L: u seen the new tees?
L: the ones that say ‘living my okayest life’
L: and ‘2020 sucks’
A: those are kinda perfect
L: remember when we used to be annoyed with sayings on t-shirts
L: telling us how to feel
L: preaching and judging
A: no i don’t remember
A: remind me
A: bc it’s hard to forget your relentless shaming
A: when i used to wear my ‘radiate love’ tee
A: or my ‘shine like a diamond’ one
L: not sure which i liked better
A: i know, it’s hard to choose
Shame. Comes in so many varieties. Let us count the glorious ways.
There’s the ‘my kid drank too much at the party and the entire town found out’ shame.
There’s the ‘my kid wasn’t invited to the party’ shame.
There’s the ‘I didn’t feel sad when I dropped my kid at college, is there something wrong with me’ shame.
There’s the ‘I dropped my kid at college and now I sit in his room and smell his sheets’ shame.
There’s the ‘I pressed buy now on amazon instead of buying local’ shame.
There’s the ‘I didn’t go to the rally’ shame.
Oh and there’s food shaming. For eating too much. Or for eating too little.
There’s even dog shaming for wearing the dreaded cone.
There’s the shaming we do to other people.
There’s the shaming we do to ourselves.
There’s body image shame, career shame, age shame, mental health shame, cultural shame, phew.
And now there’s a new one to add to the list.
So what is this thing we’re calling shame? We’re having trouble defining it and fully understanding it, but it feels like it’s everywhere. Is it vastly different from it’s cousins, guilt and judgment? Is it humiliation? Disgrace? Is shame self-imposed? Is shame meant to be something we do to make others feel bad? To make ourselves feel better? To change others behavior? To change our own? Maybe it’s all a little bit messy.
One day last week while discussing the coronavirus cases spiking at universities and the unrest in Wisconsin and the political conventions and the hurricane named Laura, this happened.
A Mad Lib.
Remember when we used to write limericks?
Well, now we write Mad Libs.
It was a _____ (adjective) summer night in 2020. There was so much _____ (adjective) noise coming from my neighbor’s backyard. I _____ (verb, past tense) all of my friends to tell them about the _____(noun). My friend said, “See, I told you that the ______ (last name) were going to be super spreaders.” So I continued to shame them while drinking my bottle of ______ (a liquid) and _____ (verb ending in -ing) them while walking into the other room of my glass house. But when I got there, I couldn’t believe my ______ (body part, plural)! My child was coughing and had a high _____ (noun). Oh, shit.
It was a ______ (adjective) winter night waaaay back in _______ (any year other than 2020). We met some friends at a ______ (adjective) restaurant! It was a time when we could do all sorts of fun things, like sit _______ (opposite of outdoors) and drink and eat together. The waiter suggested we order the _______ (adjective) french fries. After ______ (verb ending in -ing) the french fries at record speed, _______ (proper noun, begins with an L) said, “Omg, I think I ate all the fries! I mean, I know that _______ (proper noun, begins with an A) didn’t have any.” “Oh, please,” said ______ (proper noun, begins with an A). “I had at least _____ (some small number, definitely fewer than 4). And anyway, I’m so full from my ______ (something green).”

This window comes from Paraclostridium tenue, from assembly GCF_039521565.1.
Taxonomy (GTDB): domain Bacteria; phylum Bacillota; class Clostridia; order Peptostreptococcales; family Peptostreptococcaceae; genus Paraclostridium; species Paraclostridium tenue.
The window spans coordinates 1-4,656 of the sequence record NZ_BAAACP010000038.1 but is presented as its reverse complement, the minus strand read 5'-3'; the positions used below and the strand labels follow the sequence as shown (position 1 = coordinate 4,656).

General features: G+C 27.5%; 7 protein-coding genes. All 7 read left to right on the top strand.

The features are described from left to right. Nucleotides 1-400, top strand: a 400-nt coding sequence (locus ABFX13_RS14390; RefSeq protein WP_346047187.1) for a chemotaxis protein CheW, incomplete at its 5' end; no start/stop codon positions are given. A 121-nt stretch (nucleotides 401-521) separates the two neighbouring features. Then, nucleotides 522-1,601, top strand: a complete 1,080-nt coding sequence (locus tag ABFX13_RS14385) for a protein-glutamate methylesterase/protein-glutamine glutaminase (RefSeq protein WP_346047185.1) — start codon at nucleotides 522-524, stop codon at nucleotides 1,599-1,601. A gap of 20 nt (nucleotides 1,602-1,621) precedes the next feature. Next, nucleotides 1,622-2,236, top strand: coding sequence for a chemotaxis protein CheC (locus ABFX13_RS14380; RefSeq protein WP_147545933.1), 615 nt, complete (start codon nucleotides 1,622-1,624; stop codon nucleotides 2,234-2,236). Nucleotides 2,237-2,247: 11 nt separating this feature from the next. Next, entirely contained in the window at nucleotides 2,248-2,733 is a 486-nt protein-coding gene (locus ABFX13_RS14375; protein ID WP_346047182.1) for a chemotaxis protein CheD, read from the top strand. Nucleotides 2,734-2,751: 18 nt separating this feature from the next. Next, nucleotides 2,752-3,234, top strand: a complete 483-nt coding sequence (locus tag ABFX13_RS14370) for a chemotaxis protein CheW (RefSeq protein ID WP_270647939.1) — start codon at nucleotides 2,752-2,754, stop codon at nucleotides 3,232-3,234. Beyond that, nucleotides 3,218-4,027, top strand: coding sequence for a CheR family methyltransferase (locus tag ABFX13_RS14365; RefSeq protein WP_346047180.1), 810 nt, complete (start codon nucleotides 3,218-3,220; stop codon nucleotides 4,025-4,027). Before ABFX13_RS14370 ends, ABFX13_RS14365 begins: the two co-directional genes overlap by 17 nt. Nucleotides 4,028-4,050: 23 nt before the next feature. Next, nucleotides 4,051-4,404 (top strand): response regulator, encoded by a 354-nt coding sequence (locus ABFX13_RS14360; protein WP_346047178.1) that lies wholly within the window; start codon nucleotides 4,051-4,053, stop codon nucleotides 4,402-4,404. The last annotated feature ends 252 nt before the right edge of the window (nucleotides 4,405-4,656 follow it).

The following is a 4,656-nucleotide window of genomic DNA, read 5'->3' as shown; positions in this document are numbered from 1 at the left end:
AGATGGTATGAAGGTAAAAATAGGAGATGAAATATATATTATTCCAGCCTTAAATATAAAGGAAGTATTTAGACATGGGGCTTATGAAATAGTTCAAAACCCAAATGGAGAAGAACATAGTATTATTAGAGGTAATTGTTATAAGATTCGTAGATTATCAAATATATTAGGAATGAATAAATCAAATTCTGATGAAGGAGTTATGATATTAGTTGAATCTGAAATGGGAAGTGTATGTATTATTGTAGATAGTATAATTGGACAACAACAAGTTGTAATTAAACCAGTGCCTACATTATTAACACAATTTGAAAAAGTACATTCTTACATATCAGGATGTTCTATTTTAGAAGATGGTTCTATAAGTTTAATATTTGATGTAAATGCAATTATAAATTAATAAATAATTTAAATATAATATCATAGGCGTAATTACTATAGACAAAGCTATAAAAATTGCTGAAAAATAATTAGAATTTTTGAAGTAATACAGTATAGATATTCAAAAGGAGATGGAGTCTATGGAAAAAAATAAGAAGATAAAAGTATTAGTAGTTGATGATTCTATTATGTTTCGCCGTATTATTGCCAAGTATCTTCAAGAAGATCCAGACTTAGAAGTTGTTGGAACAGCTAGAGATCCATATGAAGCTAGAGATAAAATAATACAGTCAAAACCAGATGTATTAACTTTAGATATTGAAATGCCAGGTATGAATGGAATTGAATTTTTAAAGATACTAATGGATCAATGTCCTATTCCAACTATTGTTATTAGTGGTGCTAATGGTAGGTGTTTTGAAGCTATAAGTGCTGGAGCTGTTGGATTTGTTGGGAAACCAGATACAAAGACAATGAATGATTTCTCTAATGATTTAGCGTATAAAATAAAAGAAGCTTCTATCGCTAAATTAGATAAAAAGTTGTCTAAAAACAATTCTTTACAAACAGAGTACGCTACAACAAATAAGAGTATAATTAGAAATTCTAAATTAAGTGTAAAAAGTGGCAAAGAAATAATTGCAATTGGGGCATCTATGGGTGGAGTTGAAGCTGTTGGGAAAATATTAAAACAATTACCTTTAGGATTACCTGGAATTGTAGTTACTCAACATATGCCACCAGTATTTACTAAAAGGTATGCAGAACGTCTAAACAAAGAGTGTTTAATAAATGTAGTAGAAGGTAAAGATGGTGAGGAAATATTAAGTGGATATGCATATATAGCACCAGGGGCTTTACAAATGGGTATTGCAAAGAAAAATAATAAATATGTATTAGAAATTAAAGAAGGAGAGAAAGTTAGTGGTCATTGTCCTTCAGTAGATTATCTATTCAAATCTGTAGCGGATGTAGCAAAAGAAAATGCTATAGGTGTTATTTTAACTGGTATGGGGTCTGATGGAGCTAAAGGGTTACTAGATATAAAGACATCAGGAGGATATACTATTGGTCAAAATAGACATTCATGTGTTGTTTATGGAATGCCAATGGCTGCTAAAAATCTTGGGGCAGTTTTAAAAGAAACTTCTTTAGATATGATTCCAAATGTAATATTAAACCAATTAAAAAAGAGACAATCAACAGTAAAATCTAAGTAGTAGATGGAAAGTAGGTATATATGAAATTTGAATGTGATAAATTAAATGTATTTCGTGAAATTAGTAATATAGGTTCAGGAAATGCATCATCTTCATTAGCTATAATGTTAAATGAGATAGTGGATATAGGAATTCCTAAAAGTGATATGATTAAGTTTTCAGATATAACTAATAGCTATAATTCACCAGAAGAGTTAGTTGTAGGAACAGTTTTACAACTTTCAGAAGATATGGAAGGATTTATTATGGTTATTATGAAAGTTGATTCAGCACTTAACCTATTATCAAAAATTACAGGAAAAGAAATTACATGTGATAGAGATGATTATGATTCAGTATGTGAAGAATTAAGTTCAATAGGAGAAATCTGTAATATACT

And the many types of kid shaming including, but not limited to, the following:
Ooh, your _______ (overly aggressive noun) is the one who bit little Johnny in preschool?
Ooh, your _______ (picky noun) only eats chicken nuggets and other beige foods?
Ooh, you let your ________ (undisciplined noun) sleep with you?
Ooh, did I just hear your _______ (tattle-tale noun) say that you were squeezing her arm too hard?
Ooh, was that your _______ (mother f’ing noun) who got caught smoking a juul in the middle school bathroom?
Ooh, how many AP classes is your _______ (smarty-pants noun) taking?
Maybe when we start to fill in the blanks, we see clearly that the act of shaming and judging doesn’t elevate how we feel about ourselves. In fact, it does just the opposite. Because we know all too well that as soon as we pat ourselves on the back, the next episode of ‘shame on you’ is sure to be starring us.
Last Monday, after Angie dropped her ______ (eldest noun) at college.
L: so how r u?
L: for real
A: holy sad
A: i wasn’t prepared
A: i thought i was prepared
A: but that moment when he walked away
A: into his dorm room all alone
A: was entirely too much
L: and i’m not saying much
L: because what is there to say?
L: nothing I say will make it easier
A: i wish there was something helpful u could tell me
A: but i know there’s not
L: i think you just have to sit in it
A: wanna know what else makes it not easier?
A: telling yourself to stop feeling so sad
A: that he’s ready, that this isn’t about me
A: bc even if i know that
A: even if i know that i’ll be fine
A: it still feels ‘pit in your stomach’ sad
L: ‘hole in you heart’ sad
A: ‘tears bubbling out of your eyes’ sad
L: ‘feel like i lost an arm’ sad
A: i’m kinda ashamed that i can’t stop crying
A: why do i feel so lost and sad about this?
L: bc it’s hard stuff
L: you know the mantra
L: it’s all as it should be but it’s sad nonetheless
L: so please
L: just be nice to yourself
L: or as we say in our new mad lib lingo
L: stop beating up my friend _______ (proper noun, begins with an A)
Turns out, shame is a tricky business.